A documentary on the effect of fishing the Nile perch in Tanzania's Lake Victoria. The predatory fish, which has wiped out the native species, is sold in European supermarkets, while starving Tanzanian families have to make do with the leftovers.
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Claus Hansen Petz,
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The larger scope of the story explores the gun trade to Africa that takes place under the covers -- Russian pilots fly guns into Africa, then fly fish back out to Europe. The hazards and consequences of this trade are explored, including the pan-African violence propagated by constant flow of weapons into the continent. If it is a "survival of the fittest" world, as Darwin concluded, then the capitalist interests that fund the gun runners are climbing the evolutionary ladder on the backs of the Africans in this stark Darwinian example. Much like the foreseeable extinction of the Lake Victoria perch, and death of Lake Victoria itself, the Africans are in grave jeopardy, even as they survive in the only ways they know how. Written by
Erin Willis <firstname.lastname@example.org>
A real documentary, in that the filmmakers let the viewer form their own conclusions
I find the earlier criticism laughable...and sad, in that we're so used to Michael Moore esquire films now that shove their meanings down our throats that when something comes along that makes you actually have to think...and draw your own conclusions, everyone is up in arms.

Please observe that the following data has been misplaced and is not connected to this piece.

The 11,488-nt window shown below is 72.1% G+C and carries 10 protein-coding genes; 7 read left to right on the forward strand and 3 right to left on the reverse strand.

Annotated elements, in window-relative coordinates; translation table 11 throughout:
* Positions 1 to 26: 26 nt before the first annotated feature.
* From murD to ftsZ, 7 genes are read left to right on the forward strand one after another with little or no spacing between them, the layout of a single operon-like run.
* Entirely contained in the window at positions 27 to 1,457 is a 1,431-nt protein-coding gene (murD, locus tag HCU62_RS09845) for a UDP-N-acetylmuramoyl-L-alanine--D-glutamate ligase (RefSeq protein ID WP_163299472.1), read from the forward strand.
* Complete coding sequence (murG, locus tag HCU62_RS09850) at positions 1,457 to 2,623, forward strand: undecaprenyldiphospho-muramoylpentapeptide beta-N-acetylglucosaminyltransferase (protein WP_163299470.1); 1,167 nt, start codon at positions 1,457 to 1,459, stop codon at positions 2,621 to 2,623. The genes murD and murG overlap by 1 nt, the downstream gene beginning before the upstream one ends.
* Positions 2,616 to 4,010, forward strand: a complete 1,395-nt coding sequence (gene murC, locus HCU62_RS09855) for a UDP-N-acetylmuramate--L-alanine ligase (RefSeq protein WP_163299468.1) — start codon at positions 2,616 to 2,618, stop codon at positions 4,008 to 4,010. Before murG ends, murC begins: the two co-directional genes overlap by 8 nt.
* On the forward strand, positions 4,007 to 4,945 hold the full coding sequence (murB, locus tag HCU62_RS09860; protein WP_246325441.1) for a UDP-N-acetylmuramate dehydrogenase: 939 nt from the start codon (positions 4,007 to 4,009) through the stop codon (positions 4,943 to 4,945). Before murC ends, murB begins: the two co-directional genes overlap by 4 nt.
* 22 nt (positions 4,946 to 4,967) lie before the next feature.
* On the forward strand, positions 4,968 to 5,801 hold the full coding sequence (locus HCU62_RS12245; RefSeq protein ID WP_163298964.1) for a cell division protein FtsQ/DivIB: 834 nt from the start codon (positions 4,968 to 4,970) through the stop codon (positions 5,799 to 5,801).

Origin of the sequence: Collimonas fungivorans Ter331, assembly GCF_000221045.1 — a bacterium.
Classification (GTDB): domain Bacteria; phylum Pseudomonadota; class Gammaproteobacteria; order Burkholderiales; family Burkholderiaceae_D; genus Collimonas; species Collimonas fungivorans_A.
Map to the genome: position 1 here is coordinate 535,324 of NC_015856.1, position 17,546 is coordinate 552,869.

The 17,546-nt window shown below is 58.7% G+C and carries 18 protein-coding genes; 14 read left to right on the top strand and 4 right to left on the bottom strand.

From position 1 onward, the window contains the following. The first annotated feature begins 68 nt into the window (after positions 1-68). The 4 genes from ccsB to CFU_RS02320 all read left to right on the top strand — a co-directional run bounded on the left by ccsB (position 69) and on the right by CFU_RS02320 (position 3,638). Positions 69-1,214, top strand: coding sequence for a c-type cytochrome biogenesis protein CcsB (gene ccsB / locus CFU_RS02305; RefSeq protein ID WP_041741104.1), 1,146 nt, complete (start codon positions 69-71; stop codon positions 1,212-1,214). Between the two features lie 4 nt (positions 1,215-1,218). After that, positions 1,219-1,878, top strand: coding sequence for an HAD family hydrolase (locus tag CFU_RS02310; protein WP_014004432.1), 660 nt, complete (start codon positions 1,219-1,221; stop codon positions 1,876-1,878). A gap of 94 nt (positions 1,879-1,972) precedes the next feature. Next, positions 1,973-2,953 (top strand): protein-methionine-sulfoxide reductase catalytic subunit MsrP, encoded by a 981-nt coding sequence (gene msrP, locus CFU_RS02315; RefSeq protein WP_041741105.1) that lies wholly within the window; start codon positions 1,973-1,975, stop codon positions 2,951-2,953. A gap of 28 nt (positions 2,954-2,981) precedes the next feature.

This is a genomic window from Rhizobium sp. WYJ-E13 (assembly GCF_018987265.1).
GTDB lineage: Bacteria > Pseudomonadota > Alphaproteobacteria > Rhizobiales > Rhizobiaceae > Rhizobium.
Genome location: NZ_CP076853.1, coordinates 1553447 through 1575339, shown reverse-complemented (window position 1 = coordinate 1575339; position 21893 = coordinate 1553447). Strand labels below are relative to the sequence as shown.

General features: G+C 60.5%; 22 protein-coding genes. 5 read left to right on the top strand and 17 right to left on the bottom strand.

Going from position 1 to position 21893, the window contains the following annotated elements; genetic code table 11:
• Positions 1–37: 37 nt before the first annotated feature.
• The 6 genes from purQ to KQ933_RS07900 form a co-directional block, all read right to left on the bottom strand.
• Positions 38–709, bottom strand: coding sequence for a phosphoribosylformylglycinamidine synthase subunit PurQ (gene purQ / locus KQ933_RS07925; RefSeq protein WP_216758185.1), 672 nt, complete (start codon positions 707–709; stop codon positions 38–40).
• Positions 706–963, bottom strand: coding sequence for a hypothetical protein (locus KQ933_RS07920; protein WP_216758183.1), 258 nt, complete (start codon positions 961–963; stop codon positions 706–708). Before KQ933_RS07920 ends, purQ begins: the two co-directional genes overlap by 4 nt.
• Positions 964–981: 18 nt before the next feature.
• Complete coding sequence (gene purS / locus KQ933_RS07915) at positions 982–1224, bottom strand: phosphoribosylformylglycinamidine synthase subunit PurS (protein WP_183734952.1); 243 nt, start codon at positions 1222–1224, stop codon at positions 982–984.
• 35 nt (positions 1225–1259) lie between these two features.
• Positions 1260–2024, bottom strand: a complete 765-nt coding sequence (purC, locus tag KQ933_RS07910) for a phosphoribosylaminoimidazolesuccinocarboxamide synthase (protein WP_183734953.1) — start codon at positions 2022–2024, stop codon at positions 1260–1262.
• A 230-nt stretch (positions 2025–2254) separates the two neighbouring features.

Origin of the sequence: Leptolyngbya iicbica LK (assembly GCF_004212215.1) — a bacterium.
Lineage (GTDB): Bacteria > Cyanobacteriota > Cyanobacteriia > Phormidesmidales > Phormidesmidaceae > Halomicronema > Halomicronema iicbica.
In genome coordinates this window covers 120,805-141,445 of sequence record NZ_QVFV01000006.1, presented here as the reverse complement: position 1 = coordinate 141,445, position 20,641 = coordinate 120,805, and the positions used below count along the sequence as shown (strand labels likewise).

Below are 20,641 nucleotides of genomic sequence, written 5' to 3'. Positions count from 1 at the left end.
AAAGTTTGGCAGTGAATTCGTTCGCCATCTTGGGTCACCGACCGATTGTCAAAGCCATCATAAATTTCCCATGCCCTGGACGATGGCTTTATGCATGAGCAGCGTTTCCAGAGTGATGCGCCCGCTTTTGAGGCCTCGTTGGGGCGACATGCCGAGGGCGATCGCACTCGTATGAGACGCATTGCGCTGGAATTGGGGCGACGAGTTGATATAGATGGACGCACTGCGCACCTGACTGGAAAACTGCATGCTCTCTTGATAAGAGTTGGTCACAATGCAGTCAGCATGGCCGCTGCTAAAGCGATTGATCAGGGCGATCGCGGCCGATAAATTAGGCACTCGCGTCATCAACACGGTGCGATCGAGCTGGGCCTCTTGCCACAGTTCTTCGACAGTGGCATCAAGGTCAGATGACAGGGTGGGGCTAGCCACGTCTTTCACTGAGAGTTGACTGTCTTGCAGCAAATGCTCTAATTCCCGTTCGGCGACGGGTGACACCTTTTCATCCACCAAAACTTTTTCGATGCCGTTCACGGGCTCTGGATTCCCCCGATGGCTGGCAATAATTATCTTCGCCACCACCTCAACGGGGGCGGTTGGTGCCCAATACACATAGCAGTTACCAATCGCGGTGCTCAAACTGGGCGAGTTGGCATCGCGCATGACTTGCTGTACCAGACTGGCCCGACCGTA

Darwin's Nightmare is a look at the economic and social impact of one small decision made fifty years ago-the release of a bucket full of Nile Perch into Lake Victoria. Over time, these fish have eaten everything else in the lake, yet have also spawned a huge export business of whitefish fillets to Europe. The film records the huge cost this business has exacted on the Tanzanian community. They share in none of the profits and all of the consequences from a corrupt state, exploitation from overseas business interests and the collision of modern technology with a social infrastructure left in shambles by decades of war and poverty.
Without commentary from the filmmakers, or the popular "cut and paste" bombast of so many current documentarians, we are forced to draw our own conclusions. There are no villains among the people we meet on screen, yet everyone plays their role in a desperate human tragedy.
A real eye opener, maybe the closest many of us will ever get to the appalling conditions many endure the world over through no fault of their own save the place of their birth.
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